Types of Trial Design

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3. Randomised Controlled Clinical Trial Designs

3.3. Parallel Group Trial Design

In parallel group randomisation, participants are randomised to one or two or more arms (groups), there should be an equal number in each arm. Participants receive the same treatment throughout the trial. The results are then compared. Unexplained variability is attributed to differences between participants. Covariates may explain some participant variables (age, weight, disease severity). The parallel group is the most common design.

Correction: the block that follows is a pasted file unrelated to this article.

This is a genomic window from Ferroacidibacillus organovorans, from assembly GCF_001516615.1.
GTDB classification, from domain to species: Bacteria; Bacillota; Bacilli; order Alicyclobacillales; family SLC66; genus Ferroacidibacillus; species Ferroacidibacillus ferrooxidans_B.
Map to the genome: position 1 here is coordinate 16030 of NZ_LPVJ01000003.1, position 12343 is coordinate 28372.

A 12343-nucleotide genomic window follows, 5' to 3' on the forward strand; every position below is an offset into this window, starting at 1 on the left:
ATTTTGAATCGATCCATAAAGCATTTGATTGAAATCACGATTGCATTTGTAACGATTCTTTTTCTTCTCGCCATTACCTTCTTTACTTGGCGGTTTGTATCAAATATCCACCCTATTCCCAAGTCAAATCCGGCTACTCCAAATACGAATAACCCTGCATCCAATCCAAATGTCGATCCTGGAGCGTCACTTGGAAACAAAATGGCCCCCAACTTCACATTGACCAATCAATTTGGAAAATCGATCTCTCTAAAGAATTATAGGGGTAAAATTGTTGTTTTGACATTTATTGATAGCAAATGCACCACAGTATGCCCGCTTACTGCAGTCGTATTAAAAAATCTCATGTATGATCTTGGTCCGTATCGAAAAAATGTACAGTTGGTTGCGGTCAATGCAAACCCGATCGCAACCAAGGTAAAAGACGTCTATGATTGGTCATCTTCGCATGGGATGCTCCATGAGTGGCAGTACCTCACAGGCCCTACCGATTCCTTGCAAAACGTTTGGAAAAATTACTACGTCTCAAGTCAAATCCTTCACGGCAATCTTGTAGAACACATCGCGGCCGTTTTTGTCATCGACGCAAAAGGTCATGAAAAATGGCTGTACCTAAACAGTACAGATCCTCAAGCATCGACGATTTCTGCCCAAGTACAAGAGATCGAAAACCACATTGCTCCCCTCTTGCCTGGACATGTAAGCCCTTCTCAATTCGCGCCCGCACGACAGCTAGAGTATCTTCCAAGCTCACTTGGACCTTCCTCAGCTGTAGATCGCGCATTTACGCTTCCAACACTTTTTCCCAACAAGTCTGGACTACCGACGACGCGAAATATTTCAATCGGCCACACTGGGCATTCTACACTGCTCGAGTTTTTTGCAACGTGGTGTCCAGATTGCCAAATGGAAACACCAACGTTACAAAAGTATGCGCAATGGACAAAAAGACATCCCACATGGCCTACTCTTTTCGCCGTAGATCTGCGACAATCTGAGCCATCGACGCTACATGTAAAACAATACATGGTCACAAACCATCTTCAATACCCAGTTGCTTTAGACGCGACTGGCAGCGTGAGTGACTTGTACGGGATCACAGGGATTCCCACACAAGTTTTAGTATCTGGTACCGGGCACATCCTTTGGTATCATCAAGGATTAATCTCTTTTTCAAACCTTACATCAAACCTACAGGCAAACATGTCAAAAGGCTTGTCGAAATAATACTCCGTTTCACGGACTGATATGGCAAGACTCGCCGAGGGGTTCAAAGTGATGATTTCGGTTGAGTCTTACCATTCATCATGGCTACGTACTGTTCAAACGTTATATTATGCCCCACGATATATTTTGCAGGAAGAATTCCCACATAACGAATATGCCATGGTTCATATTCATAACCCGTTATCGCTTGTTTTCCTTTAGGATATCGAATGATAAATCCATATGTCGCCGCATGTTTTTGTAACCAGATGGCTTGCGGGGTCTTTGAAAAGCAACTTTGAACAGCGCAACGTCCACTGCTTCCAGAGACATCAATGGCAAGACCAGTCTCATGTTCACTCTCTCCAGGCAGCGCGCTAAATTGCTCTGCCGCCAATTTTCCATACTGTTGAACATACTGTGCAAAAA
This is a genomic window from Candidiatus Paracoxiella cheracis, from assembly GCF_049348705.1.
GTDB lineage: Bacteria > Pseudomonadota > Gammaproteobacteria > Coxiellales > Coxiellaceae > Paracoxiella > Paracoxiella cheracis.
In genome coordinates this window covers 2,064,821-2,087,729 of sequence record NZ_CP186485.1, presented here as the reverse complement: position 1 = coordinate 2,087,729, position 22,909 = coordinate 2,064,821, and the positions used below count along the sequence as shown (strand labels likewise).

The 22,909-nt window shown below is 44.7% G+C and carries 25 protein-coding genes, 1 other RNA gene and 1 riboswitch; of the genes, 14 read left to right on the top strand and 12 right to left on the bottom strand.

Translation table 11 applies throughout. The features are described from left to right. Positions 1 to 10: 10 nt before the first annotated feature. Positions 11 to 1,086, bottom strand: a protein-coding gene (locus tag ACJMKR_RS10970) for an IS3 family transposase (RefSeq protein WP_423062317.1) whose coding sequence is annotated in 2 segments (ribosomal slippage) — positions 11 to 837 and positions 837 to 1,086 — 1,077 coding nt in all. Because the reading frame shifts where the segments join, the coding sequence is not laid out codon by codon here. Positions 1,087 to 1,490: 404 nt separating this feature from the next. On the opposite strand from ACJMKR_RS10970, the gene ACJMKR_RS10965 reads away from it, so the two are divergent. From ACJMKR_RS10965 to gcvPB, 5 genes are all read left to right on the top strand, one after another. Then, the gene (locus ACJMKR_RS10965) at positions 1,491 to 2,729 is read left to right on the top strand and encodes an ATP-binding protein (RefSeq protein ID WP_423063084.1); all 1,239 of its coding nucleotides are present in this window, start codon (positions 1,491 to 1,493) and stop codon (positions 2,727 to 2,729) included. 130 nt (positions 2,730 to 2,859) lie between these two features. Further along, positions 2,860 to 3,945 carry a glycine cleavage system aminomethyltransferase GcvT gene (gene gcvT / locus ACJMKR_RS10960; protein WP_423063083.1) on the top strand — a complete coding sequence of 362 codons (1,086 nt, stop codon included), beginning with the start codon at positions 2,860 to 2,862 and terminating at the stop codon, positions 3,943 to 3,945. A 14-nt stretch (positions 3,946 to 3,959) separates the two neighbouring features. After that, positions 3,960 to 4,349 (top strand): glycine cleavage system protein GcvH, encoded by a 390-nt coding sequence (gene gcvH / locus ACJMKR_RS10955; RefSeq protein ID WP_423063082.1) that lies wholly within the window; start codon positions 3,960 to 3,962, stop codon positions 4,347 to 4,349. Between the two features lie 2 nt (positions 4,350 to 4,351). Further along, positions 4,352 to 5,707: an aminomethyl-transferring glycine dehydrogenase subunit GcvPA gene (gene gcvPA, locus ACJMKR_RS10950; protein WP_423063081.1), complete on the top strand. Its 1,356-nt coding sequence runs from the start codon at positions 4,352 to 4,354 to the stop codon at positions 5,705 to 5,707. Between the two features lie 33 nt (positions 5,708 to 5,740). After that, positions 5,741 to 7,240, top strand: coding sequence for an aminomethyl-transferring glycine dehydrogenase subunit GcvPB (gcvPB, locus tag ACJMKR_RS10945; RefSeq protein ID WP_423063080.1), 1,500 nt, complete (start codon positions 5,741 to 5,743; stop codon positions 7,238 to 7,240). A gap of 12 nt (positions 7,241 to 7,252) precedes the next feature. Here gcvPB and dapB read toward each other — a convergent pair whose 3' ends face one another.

Image explaining paralell trials. Participants are randomized in different groups and receive the same treatment

Advantages

  • Can be applied to almost any disease.
  • Any number of groups can be run simultaneously.
  • Groups can be in separate locations.
Disadvantages

  • High variance brought on by loose connection to control.
  • In multiple treatment groups statistics may become challenging.